“With regards to small children, Dr. Neufeld clarifies one thing that socialization is not: “Probably the greatest myth that has evolved is this idea that socializing with one’s equals leads to socialization.””
“Premature socialization,” says Dr. Neufeld, “was always considered by developmentalists to be the greatest sin in raising children ….[w]hen you put children together prematurely before they can hold on to themselves, then they become like [the others] and it crushes the individuality rather than hones it.”
“One of the issues with large numbers of little people in group care settings is the issue of peer orientation. This means having small children attach to their peers, rather than to adults.”
“And importantly, our high priority attachment figures (aka the people we see the most of and really love) are intended to be enduring. These are not people who should disappear from our lives, neither are strong attachments something small children should “grow out of.”
This is one reason why daycare employees can never imitate the potent power of the parent: A job is a job, and employees change cities or jobs with some regularity.”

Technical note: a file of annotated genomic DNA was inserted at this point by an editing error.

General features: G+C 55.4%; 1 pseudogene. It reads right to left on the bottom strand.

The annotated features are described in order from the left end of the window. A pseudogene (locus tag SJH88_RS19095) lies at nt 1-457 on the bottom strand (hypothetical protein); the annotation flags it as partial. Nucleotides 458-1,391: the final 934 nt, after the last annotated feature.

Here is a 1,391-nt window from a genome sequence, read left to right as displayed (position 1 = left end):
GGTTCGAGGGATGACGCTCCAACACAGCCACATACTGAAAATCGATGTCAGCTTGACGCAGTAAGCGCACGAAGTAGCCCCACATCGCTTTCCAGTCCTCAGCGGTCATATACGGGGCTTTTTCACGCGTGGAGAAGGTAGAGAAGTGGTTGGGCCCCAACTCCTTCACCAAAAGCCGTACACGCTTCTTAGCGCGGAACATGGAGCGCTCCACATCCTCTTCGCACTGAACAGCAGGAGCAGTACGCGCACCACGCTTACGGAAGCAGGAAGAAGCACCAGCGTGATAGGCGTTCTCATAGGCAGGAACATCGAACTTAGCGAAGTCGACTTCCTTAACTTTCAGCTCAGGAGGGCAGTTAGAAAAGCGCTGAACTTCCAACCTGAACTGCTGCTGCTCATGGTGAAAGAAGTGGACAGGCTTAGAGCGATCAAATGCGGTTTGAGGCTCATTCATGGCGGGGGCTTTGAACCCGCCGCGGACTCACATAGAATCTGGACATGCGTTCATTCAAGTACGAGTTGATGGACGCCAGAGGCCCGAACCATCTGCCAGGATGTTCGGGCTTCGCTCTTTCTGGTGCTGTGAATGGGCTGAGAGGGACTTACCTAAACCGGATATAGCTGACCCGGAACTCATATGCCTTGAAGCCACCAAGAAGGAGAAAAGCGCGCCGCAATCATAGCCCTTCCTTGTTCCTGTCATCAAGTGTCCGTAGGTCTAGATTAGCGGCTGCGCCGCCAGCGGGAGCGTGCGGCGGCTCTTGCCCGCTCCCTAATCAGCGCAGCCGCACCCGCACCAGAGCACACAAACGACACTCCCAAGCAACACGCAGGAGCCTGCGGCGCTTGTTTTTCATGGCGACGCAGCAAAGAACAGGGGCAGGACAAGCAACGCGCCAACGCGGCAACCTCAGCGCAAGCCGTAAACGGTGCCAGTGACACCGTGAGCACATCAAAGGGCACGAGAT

“If parents aren’t aware of this, they may interpret negative developments as positive. The three-year-old who can’t wait to be with his friends in daycare may in fact be on his way to becoming peer rather than parent attached, because being attached makes us want to be with those we are attached to.”
“When small children spend too much time with their peers, they will imitate the features of those they see around them. Dr. Neufeld speaks of a “flatlining” of culture as a result. “We have a children’s culture of today. In Europe, there is a crisis, which is that youth are not integrating into mainstream society and people believe it is happening in North America as well.”
The question might also be whether they are integrating into a newly mainstream culture that is not altogether mature. “Children have become fit for a society that does not reproduce itself and does not contribute to the larger society as a whole,” says Dr. Neufeld.”
“Back in 1988, child psychologist David Elkind wrote The Hurried Child, saying, “we are going through one of those periods in history, such as the early decades of the Industrial Revolution, when children are the unwilling victims of societal upheaval and change….Today’s child has become the unwilling, unintended victim of overwhelming stress.”
“When asked what are the gains from early learning for small children, Dr. Neufeld simply replies: “I don’t think there is anything to be gained except parental emancipation. And certainly not parental fulfillment. That’s a totally different issue.”
“For Dr. Neufeld, the capacity for healthy relationships is meant to unfold in the first six years of life. “It’s a very basic agenda,” he says. “By the fifth year of life if everything is continuous and safe then emotional intimacy begins. A child gives his heart to whomever he is attached to and that is an incredibly important part….The first issue is always to establish strong, deep emotional connections with those who are raising you. And that should be our emphasis in society. If we did this, we would send our children to school late, not early.””